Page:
Changing Role of Women in Indian Politics

“Women Empowerment” is a government slogan. There is a ministry for Women and Child development. There are laws against female foeticide, domestic violence and sexual harassment in the workplace. Determined women are carving their own niche in every field including those which were entirely male dominated till 1947. Despite all this they remain second class citizens in almost every sense in rural areas across India.

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Crime against women continues to increase, female foeticide is very common among educated women, incidents of sati still take place. The head of the family continues to be a man. The story does not end here. In fact what underlines the inferior status conferred upon woman is their status in the field of politics. Throughout the world women face obstacles to their participation in politics. In 2005, the rate of female representation was only 16% globally. This figure has increased in recent years.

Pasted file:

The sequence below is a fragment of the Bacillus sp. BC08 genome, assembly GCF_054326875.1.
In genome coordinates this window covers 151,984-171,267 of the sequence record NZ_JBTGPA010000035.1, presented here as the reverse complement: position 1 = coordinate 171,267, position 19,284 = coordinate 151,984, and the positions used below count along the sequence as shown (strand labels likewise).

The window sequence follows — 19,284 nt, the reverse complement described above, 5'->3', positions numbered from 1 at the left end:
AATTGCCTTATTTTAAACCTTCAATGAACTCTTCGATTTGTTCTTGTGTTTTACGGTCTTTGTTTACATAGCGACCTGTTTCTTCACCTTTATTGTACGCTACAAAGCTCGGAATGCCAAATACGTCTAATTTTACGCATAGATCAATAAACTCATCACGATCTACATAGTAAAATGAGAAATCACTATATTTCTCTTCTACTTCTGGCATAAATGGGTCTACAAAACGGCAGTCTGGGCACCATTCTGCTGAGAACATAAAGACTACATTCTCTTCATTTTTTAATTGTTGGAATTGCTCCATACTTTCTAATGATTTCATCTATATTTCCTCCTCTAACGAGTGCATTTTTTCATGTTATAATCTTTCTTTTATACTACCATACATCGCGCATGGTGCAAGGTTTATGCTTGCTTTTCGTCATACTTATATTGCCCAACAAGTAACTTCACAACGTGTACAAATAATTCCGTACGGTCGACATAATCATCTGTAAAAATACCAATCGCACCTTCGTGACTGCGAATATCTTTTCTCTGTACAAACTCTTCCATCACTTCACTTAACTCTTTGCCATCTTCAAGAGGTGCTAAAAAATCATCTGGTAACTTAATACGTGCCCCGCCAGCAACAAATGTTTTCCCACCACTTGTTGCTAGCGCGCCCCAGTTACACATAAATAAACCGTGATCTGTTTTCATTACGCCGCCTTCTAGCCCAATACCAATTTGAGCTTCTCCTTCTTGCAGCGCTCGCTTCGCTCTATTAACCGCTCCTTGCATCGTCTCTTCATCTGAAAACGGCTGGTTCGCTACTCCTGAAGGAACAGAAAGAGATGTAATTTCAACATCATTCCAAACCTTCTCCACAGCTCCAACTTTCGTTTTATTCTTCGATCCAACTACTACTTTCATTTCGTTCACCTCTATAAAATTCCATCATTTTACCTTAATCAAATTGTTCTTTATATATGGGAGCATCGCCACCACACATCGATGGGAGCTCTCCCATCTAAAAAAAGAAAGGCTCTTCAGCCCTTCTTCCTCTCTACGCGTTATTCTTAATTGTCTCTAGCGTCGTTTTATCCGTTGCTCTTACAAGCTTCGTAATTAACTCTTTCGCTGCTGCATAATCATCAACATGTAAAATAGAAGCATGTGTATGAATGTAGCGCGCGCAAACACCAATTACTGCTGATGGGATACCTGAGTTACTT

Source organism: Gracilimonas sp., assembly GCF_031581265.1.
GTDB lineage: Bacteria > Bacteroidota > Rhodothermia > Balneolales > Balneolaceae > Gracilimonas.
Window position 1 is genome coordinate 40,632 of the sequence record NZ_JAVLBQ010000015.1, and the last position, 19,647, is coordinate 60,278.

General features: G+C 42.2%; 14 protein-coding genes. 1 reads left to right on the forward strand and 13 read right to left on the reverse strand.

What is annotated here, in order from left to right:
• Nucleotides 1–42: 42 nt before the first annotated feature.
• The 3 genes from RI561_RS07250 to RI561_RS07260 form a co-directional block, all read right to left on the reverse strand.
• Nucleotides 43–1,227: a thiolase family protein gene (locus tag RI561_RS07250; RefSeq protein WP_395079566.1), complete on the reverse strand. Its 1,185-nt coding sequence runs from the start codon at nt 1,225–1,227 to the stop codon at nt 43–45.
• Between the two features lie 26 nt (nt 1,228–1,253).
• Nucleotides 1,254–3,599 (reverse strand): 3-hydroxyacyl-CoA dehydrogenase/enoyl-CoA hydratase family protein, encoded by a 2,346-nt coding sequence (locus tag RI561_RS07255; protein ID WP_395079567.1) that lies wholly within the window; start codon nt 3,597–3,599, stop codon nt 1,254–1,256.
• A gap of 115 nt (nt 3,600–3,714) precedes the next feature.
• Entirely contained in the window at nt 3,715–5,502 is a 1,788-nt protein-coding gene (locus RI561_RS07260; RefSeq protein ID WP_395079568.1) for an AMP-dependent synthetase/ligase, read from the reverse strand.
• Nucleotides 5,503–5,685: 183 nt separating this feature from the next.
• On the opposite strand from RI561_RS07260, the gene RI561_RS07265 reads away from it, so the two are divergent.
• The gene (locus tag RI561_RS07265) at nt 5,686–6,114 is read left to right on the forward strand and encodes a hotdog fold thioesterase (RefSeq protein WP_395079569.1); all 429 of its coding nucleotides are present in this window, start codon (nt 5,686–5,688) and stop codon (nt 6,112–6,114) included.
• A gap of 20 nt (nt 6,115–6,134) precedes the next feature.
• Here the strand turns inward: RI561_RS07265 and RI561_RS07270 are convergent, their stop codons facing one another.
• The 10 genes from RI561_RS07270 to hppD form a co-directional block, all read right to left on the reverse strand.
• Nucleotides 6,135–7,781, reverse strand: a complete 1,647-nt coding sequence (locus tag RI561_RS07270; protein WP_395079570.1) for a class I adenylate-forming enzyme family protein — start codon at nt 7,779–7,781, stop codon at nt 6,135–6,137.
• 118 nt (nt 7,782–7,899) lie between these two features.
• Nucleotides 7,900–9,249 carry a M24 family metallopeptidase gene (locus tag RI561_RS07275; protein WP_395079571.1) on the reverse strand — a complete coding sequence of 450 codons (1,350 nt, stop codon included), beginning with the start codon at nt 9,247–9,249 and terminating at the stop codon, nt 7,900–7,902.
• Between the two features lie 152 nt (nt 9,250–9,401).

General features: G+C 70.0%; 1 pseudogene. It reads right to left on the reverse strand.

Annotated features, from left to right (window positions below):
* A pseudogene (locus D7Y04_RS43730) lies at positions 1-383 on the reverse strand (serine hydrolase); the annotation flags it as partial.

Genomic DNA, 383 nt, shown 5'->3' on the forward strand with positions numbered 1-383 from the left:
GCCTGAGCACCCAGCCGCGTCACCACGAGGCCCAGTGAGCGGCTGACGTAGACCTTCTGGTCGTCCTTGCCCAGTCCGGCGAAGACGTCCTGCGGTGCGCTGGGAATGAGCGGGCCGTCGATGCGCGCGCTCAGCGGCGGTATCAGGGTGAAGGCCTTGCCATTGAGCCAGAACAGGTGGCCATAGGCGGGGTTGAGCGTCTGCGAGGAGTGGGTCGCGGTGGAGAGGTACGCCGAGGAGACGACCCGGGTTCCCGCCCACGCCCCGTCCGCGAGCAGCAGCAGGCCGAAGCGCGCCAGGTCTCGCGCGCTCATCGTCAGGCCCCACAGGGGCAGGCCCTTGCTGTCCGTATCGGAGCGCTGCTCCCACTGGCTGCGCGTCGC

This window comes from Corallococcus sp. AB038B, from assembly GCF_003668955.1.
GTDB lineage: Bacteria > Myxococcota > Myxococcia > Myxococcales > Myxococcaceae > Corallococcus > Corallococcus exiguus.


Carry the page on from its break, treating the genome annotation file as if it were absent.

The largest democracy in the world India elected its first woman president in its 60th year of independence. Many prominent women played a leading role in the freedom movement. The important place assigned to women in India dates back to the time of the Vedas and Smritis. During the Vedic age the position of women in society was very high and they were regarded as equal partners with men in all respects. Who had not heard of Maitri, Gargi, Sati Annusuya and Sita?

Rani laxmi bai, begum hazrat mahal, sarojini naidu, vijaya laxmi pandit, sucheta kriplani, kasturba Gandhi, aruna asaf ali and many others constitute the Womanhood of India who in the hour of peril for the motherland forsook the shelter of their homes and with unfailing courage and endurance stood shoulder to shoulder with their menfolk, in the frontline of India’s national army to share with them the sacrifices and triumphs of the struggle The majority of women in the Indian Parliament are from the elite class.